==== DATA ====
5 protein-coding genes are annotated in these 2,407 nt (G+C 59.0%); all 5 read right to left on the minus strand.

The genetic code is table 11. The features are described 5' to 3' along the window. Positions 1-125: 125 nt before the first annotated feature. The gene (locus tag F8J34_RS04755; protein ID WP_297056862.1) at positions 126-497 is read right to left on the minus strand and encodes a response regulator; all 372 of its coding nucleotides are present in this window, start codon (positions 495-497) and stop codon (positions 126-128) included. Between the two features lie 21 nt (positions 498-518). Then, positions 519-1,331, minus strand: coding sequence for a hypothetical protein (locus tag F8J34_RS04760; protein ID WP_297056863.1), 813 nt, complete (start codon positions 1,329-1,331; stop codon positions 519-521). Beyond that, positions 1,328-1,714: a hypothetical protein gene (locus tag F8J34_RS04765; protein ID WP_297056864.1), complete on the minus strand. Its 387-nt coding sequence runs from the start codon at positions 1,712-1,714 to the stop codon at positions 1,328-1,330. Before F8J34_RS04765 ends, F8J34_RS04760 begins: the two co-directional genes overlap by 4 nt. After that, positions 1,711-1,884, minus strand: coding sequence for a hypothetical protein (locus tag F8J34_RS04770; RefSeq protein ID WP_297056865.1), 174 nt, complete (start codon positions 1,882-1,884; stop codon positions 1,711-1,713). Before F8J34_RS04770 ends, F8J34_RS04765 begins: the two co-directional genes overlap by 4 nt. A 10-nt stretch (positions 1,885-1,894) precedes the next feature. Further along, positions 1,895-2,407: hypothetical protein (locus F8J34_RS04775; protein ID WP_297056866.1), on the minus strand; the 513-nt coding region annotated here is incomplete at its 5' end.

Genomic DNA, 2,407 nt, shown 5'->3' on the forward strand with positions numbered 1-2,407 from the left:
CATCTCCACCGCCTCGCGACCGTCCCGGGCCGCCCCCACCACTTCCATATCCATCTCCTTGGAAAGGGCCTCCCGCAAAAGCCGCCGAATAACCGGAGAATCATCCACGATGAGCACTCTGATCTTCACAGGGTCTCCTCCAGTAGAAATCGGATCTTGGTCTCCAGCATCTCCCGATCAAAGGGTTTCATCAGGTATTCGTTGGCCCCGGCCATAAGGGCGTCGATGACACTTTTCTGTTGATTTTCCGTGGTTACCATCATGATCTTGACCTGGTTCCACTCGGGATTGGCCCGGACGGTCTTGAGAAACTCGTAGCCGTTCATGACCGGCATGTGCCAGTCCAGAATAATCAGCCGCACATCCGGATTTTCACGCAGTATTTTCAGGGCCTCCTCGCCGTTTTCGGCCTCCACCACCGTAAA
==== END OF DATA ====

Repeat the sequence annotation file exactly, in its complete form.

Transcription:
5 protein-coding genes are annotated in these 2,407 nt (G+C 59.0%); all 5 read right to left on the minus strand.

The genetic code is table 11. The features are described 5' to 3' along the window. Positions 1-125: 125 nt before the first annotated feature. The gene (locus tag F8J34_RS04755; protein ID WP_297056862.1) at positions 126-497 is read right to left on the minus strand and encodes a response regulator; all 372 of its coding nucleotides are present in this window, start codon (positions 495-497) and stop codon (positions 126-128) included. Between the two features lie 21 nt (positions 498-518). Then, positions 519-1,331, minus strand: coding sequence for a hypothetical protein (locus tag F8J34_RS04760; protein ID WP_297056863.1), 813 nt, complete (start codon positions 1,329-1,331; stop codon positions 519-521). Beyond that, positions 1,328-1,714: a hypothetical protein gene (locus tag F8J34_RS04765; protein ID WP_297056864.1), complete on the minus strand. Its 387-nt coding sequence runs from the start codon at positions 1,712-1,714 to the stop codon at positions 1,328-1,330. Before F8J34_RS04765 ends, F8J34_RS04760 begins: the two co-directional genes overlap by 4 nt. After that, positions 1,711-1,884, minus strand: coding sequence for a hypothetical protein (locus tag F8J34_RS04770; RefSeq protein ID WP_297056865.1), 174 nt, complete (start codon positions 1,882-1,884; stop codon positions 1,711-1,713). Before F8J34_RS04770 ends, F8J34_RS04765 begins: the two co-directional genes overlap by 4 nt. A 10-nt stretch (positions 1,885-1,894) precedes the next feature. Further along, positions 1,895-2,407: hypothetical protein (locus F8J34_RS04775; protein ID WP_297056866.1), on the minus strand; the 513-nt coding region annotated here is incomplete at its 5' end.

Genomic DNA, 2,407 nt, shown 5'->3' on the forward strand with positions numbered 1-2,407 from the left:
CATCTCCACCGCCTCGCGACCGTCCCGGGCCGCCCCCACCACTTCCATATCCATCTCCTTGGAAAGGGCCTCCCGCAAAAGCCGCCGAATAACCGGAGAATCATCCACGATGAGCACTCTGATCTTCACAGGGTCTCCTCCAGTAGAAATCGGATCTTGGTCTCCAGCATCTCCCGATCAAAGGGTTTCATCAGGTATTCGTTGGCCCCGGCCATAAGGGCGTCGATGACACTTTTCTGTTGATTTTCCGTGGTTACCATCATGATCTTGACCTGGTTCCACTCGGGATTGGCCCGGACGGTCTTGAGAAACTCGTAGCCGTTCATGACCGGCATGTGCCAGTCCAGAATAATCAGCCGCACATCCGGATTTTCACGCAGTATTTTCAGGGCCTCCTCGCCGTTTTCGGCCTCCACCACCGTAAA